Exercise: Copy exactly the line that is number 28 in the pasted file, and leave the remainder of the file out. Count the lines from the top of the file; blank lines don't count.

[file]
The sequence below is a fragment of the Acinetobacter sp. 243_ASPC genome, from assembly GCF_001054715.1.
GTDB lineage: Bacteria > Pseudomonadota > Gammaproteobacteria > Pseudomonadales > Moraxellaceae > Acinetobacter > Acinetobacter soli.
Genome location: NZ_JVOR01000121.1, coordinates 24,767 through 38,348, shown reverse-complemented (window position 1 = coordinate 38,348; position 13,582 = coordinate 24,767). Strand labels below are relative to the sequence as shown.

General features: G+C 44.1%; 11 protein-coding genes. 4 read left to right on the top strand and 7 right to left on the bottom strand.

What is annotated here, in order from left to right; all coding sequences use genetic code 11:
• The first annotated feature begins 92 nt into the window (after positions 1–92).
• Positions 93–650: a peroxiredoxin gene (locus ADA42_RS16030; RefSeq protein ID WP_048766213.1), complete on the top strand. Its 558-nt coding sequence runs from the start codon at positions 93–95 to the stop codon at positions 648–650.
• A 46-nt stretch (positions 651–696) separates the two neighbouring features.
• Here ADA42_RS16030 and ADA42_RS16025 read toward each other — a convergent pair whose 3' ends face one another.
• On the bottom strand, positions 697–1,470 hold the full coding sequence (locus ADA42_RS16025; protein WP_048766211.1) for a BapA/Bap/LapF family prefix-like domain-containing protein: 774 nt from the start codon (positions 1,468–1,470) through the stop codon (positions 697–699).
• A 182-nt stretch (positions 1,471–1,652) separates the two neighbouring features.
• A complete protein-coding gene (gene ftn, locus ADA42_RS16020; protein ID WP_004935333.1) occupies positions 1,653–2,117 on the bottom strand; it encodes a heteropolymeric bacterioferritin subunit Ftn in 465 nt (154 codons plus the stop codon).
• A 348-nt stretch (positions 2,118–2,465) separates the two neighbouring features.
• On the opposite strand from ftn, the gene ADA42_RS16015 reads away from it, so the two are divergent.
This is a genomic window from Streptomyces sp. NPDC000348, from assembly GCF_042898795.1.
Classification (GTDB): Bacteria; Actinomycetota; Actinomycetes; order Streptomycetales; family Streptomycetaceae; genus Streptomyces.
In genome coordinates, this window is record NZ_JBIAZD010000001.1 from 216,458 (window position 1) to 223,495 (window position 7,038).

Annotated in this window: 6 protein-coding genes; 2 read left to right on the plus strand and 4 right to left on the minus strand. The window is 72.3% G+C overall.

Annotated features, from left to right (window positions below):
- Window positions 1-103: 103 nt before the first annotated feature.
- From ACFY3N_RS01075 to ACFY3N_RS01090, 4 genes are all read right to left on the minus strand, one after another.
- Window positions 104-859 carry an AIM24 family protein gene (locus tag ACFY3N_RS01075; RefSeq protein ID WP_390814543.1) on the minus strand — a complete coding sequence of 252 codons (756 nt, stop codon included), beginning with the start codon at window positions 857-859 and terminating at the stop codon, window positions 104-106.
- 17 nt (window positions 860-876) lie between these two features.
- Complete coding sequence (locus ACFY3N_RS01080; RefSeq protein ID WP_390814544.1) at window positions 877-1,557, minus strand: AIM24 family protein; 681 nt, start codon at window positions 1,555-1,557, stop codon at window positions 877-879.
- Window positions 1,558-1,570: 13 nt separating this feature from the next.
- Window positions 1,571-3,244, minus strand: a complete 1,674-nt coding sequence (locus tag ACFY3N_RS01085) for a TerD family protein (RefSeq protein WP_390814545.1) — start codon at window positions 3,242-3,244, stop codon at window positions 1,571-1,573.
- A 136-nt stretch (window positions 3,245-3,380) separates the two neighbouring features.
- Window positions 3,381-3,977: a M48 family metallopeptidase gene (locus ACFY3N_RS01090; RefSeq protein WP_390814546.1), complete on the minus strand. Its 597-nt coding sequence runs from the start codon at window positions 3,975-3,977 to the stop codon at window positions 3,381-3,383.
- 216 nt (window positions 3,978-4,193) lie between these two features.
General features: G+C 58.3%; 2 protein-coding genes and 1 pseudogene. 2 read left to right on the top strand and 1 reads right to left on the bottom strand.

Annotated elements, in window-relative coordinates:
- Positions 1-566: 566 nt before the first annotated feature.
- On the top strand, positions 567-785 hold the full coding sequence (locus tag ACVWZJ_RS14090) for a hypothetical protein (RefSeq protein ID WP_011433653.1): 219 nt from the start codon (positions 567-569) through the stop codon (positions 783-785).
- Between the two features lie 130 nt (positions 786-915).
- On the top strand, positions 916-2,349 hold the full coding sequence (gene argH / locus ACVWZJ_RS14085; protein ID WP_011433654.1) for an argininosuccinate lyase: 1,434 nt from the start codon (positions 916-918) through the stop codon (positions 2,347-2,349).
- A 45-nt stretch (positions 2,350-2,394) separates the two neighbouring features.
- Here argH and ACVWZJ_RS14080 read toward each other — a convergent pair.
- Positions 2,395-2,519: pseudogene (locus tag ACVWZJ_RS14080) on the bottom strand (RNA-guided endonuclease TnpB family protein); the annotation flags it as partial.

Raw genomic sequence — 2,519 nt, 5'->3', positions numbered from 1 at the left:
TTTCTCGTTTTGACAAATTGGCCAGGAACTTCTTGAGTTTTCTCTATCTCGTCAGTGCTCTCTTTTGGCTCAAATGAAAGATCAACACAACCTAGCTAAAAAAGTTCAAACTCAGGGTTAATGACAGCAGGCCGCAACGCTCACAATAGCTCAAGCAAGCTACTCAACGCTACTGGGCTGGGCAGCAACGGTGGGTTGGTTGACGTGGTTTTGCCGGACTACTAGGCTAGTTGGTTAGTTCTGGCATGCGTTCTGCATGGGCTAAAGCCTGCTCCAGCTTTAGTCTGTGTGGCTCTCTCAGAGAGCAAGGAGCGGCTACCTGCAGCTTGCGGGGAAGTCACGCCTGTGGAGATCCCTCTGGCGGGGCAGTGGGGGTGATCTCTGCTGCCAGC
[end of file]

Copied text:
- Window positions 3,381-3,977: a M48 family metallopeptidase gene (locus ACFY3N_RS01090; RefSeq protein WP_390814546.1), complete on the minus strand. Its 597-nt coding sequence runs from the start codon at window positions 3,975-3,977 to the stop codon at window positions 3,381-3,383.